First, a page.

• Bus 116 may provide intercommunication among at least host system 102 and network component 118 as well as other peripheral devices (not depicted). Bus 116 may support serial or parallel communications. Bus 116 may support node-to-node or node-to-multi-node communications. Bus 116 may at least be compatible with Peripheral Component Interconnect (PCI) described for example at Peripheral Component Interconnect (PCI) Local Bus Specification, Revision 3.0, Feb. 2, 2004 available from the PCI Special Interest Group, Portland, Oreg., U.S.A. (as well as revisions thereof); PCI Express described in The PCI Express Base Specification of the PCI Special Interest Group, Revision 1.0a (as well as revisions thereof); PCI-x described in the PCI-X Specification Rev. 1.1, Mar. 28, 2005, available from the aforesaid PCI Special Interest Group, Portland, Oreg., U.S.A. (as well as revisions thereof); and/or Universal Serial Bus (USB) (and related standards) as well as other interconnection standards.
  • Network component 118 may be capable of providing intercommunication between host system 102 and network 120 in compliance at least with any applicable protocols. Network component 118 may intercommunicate with host system 102 using bus 116. In one embodiment, network component 118 may be integrated into chipset 105. “Network component” may include any combination of digital and/or analog hardware and/or software on an I/O (input/output) subsystem that may process one or more packets to be transmitted and/or received over a network. In one embodiment, the I/O subsystem may include, for example, a network component card (NIC), and network component may include, for example, a MAC (media access control) layer of the Data Link Layer as defined in the Open System Interconnection (OSI) model for networking protocols. The OSI model is defined by the International Organization for Standardization (ISO) located at I rue de Varembe, Case postale 56 CH-1211 Geneva 20, Switzerland.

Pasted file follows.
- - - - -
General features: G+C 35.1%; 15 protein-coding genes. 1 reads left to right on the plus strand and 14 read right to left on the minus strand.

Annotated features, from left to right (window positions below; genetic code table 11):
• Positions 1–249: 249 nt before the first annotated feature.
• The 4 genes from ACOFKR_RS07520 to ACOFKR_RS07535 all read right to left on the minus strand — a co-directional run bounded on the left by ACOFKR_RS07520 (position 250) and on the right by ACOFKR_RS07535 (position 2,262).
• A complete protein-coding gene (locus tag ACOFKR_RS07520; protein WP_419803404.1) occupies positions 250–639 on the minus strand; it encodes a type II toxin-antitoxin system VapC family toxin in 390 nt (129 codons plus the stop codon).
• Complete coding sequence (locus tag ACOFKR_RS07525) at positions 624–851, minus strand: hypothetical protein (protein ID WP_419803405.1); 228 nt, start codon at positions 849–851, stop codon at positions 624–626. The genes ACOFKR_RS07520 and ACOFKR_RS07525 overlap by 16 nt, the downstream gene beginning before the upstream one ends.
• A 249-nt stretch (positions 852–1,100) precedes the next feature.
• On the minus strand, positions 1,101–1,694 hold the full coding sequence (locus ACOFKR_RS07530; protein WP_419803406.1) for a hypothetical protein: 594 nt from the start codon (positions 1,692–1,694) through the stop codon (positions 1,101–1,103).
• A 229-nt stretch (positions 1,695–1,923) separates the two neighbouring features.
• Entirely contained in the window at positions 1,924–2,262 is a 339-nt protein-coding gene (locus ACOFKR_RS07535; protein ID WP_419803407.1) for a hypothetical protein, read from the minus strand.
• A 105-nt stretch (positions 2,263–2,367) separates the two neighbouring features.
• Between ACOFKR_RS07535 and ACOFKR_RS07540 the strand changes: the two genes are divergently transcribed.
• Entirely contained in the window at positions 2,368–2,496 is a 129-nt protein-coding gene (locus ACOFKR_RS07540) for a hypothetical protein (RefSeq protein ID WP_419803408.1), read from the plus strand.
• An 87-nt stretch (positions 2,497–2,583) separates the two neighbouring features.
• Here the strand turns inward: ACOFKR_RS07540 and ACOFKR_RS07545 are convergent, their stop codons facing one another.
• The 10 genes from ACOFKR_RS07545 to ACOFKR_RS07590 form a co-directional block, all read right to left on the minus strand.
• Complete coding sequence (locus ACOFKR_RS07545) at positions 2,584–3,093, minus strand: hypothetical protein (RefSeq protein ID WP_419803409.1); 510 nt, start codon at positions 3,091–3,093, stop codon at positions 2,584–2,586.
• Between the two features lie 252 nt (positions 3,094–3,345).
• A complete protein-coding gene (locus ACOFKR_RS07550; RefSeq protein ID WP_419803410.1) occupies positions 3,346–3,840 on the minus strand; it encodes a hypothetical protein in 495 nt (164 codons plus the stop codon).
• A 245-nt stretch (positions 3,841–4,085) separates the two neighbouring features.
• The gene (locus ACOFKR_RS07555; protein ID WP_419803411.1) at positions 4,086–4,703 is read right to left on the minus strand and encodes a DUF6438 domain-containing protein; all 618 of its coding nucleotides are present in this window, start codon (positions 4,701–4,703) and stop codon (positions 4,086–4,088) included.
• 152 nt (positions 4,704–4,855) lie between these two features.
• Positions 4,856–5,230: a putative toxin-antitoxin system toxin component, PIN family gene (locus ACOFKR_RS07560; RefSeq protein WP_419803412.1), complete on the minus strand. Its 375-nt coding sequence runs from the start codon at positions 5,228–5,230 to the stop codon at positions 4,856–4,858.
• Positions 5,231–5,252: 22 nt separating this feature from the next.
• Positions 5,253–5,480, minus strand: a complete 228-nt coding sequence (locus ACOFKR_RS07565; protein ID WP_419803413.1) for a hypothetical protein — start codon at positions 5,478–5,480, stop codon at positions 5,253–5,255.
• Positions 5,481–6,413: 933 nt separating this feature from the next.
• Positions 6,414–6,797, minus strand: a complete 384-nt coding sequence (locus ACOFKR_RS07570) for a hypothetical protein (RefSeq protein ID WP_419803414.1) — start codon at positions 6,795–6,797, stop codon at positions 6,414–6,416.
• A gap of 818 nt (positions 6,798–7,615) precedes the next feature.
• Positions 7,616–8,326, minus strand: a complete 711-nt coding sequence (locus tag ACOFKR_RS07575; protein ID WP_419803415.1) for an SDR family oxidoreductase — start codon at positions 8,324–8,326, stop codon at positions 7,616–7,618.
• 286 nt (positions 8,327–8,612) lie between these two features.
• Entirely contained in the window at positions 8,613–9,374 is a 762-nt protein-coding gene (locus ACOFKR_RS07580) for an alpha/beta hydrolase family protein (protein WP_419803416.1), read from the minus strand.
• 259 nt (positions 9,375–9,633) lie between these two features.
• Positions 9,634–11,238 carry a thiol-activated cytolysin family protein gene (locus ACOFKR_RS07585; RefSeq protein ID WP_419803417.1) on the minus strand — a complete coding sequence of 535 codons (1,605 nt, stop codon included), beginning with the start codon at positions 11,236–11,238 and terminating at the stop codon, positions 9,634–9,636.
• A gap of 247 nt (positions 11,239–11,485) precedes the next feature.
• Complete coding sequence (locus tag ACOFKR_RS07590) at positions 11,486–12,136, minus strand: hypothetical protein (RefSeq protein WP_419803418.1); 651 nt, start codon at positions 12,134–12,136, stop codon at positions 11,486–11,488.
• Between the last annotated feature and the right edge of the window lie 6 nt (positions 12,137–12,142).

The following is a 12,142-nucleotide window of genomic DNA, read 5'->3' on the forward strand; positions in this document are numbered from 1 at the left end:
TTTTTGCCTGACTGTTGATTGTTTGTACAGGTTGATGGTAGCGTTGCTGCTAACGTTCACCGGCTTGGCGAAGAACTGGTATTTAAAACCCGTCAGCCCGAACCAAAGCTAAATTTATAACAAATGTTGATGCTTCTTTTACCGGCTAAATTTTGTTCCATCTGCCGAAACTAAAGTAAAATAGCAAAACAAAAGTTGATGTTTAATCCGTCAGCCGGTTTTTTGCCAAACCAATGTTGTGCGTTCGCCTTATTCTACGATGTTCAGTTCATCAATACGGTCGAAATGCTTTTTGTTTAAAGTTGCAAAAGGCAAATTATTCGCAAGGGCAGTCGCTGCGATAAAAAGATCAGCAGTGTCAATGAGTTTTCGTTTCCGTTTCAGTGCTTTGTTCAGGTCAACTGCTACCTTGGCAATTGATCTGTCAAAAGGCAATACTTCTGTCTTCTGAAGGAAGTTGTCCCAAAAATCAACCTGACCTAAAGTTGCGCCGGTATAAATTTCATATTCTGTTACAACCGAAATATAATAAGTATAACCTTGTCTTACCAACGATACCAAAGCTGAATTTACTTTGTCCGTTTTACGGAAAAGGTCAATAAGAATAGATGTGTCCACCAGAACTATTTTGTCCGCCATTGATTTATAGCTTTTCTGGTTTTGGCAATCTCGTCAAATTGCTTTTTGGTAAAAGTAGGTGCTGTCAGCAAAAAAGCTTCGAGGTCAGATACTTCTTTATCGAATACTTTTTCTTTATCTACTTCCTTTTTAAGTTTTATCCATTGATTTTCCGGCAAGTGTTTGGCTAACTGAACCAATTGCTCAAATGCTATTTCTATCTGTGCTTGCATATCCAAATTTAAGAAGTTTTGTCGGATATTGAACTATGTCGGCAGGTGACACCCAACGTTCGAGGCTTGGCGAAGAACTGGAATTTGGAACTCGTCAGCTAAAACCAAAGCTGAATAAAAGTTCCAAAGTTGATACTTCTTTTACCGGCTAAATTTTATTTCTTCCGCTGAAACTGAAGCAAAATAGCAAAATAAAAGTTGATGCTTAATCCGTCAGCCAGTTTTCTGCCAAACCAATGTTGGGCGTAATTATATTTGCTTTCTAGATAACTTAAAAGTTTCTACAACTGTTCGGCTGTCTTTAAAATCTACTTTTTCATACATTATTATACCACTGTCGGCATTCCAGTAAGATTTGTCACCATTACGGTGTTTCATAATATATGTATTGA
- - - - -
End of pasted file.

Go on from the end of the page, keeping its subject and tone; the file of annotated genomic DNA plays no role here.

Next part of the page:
• Network 120 may be any network such as the Internet, an intranet, a local area network (LAN), storage area network (SAN), a wide area network (WAN), or wireless network. Network 120 may exchange network protocol units with network component 118 using the Ethernet standard (described in IEEE 802.3 and related standards) or any communications standard. As used herein, a “network protocol unit” may include any packet or frame or other format of information with a header and payload portions formed in accordance with any protocol specification.
  • Some embodiments provide techniques to implement a network interface using a general purpose core or hardware thread that is communicatively coupled with a network interface. The combination of the network interface and general purpose core or hardware thread can appear to other cores or hardware threads as a single network interface. The general purpose core or hardware thread associated with the network interface may issue inter-processor interrupts (IPI) to one or more other target core or target hardware thread. The target core or target hardware thread may process the IPI as it would a device interrupt.
  • FIG. 2 depicts example elements that can be used in some embodiments of the present invention. Central core 204 may be a general-purpose core flexible enough to perform a variety of tasks on an input/output stream. In some embodiments, central core 204 may be a general-purpose core and/or a hardware thread. A general-purpose core may be an individual processing package containing a single set of physical execution units. A core may share a die with more cores such as in a dual core or multi-core environment. Use of a general purpose core may permit capabilities of network interface 206 to be modified at least using software. In some embodiments, multiple network interfaces may be communicatively coupled to one or more central core. Multiple network interfaces may appear as a single logical network interface to other logic. A hardware thread (also known as a logical core) may be a logical instantiation of the set of execution units of a physical core. An operating system sees a hardware thread as a physical core. Each hardware thread can handle a single thread of execution (software thread) at a time. Multiple hardware threads therefore allow multiple software threads to share a (physical) core in an overlapping fashion. To permit this sharing, the core may duplicate the independent state of each thread, including register sets, program counters, and page tables.